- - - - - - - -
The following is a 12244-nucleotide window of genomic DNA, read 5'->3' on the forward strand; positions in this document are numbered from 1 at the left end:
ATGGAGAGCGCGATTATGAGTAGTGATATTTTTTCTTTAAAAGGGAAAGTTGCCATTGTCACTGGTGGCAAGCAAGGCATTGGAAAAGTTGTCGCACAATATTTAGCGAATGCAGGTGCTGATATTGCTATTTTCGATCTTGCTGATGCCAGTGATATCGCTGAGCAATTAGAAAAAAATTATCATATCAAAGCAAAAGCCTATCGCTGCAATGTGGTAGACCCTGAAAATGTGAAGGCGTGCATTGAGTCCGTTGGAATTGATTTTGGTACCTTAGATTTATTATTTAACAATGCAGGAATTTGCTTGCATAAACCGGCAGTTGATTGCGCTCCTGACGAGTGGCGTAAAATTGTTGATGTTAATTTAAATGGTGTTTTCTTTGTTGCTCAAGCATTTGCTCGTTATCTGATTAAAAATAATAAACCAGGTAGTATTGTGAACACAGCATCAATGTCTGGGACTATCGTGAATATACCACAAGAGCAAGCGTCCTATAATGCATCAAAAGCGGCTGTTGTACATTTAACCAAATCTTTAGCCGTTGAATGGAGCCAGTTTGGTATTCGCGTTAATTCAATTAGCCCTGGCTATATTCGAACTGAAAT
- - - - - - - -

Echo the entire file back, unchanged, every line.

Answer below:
The following is a 12244-nucleotide window of genomic DNA, read 5'->3' on the forward strand; positions in this document are numbered from 1 at the left end:
ATGGAGAGCGCGATTATGAGTAGTGATATTTTTTCTTTAAAAGGGAAAGTTGCCATTGTCACTGGTGGCAAGCAAGGCATTGGAAAAGTTGTCGCACAATATTTAGCGAATGCAGGTGCTGATATTGCTATTTTCGATCTTGCTGATGCCAGTGATATCGCTGAGCAATTAGAAAAAAATTATCATATCAAAGCAAAAGCCTATCGCTGCAATGTGGTAGACCCTGAAAATGTGAAGGCGTGCATTGAGTCCGTTGGAATTGATTTTGGTACCTTAGATTTATTATTTAACAATGCAGGAATTTGCTTGCATAAACCGGCAGTTGATTGCGCTCCTGACGAGTGGCGTAAAATTGTTGATGTTAATTTAAATGGTGTTTTCTTTGTTGCTCAAGCATTTGCTCGTTATCTGATTAAAAATAATAAACCAGGTAGTATTGTGAACACAGCATCAATGTCTGGGACTATCGTGAATATACCACAAGAGCAAGCGTCCTATAATGCATCAAAAGCGGCTGTTGTACATTTAACCAAATCTTTAGCCGTTGAATGGAGCCAGTTTGGTATTCGCGTTAATTCAATTAGCCCTGGCTATATTCGAACTGAAAT